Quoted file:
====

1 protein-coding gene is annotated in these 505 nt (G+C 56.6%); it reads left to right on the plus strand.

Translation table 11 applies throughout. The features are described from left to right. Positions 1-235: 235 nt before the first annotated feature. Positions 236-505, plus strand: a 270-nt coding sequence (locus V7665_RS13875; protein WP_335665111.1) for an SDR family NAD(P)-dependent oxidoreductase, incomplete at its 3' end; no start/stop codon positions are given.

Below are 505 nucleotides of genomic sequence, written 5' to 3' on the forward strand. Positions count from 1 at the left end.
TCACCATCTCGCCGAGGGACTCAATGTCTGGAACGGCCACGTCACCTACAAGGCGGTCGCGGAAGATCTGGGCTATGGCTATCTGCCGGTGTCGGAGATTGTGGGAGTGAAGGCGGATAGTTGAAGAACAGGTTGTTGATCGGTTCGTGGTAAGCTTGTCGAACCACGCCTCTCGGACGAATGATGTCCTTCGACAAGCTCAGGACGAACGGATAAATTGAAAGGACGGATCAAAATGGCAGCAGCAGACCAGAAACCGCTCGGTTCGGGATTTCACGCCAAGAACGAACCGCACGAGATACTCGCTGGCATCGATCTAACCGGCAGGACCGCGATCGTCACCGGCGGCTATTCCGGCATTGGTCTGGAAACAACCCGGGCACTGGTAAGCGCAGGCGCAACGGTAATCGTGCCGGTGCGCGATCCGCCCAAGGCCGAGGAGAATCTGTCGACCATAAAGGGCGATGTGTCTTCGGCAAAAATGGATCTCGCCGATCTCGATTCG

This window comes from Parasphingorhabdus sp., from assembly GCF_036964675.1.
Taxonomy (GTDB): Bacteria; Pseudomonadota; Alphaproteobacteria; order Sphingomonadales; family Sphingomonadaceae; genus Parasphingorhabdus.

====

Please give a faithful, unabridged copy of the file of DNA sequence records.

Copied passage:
1 protein-coding gene is annotated in these 505 nt (G+C 56.6%); it reads left to right on the plus strand.

Translation table 11 applies throughout. The features are described from left to right. Positions 1-235: 235 nt before the first annotated feature. Positions 236-505, plus strand: a 270-nt coding sequence (locus V7665_RS13875; protein WP_335665111.1) for an SDR family NAD(P)-dependent oxidoreductase, incomplete at its 3' end; no start/stop codon positions are given.

Below are 505 nucleotides of genomic sequence, written 5' to 3' on the forward strand. Positions count from 1 at the left end.
TCACCATCTCGCCGAGGGACTCAATGTCTGGAACGGCCACGTCACCTACAAGGCGGTCGCGGAAGATCTGGGCTATGGCTATCTGCCGGTGTCGGAGATTGTGGGAGTGAAGGCGGATAGTTGAAGAACAGGTTGTTGATCGGTTCGTGGTAAGCTTGTCGAACCACGCCTCTCGGACGAATGATGTCCTTCGACAAGCTCAGGACGAACGGATAAATTGAAAGGACGGATCAAAATGGCAGCAGCAGACCAGAAACCGCTCGGTTCGGGATTTCACGCCAAGAACGAACCGCACGAGATACTCGCTGGCATCGATCTAACCGGCAGGACCGCGATCGTCACCGGCGGCTATTCCGGCATTGGTCTGGAAACAACCCGGGCACTGGTAAGCGCAGGCGCAACGGTAATCGTGCCGGTGCGCGATCCGCCCAAGGCCGAGGAGAATCTGTCGACCATAAAGGGCGATGTGTCTTCGGCAAAAATGGATCTCGCCGATCTCGATTCG

This window comes from Parasphingorhabdus sp., from assembly GCF_036964675.1.
Taxonomy (GTDB): Bacteria; Pseudomonadota; Alphaproteobacteria; order Sphingomonadales; family Sphingomonadaceae; genus Parasphingorhabdus.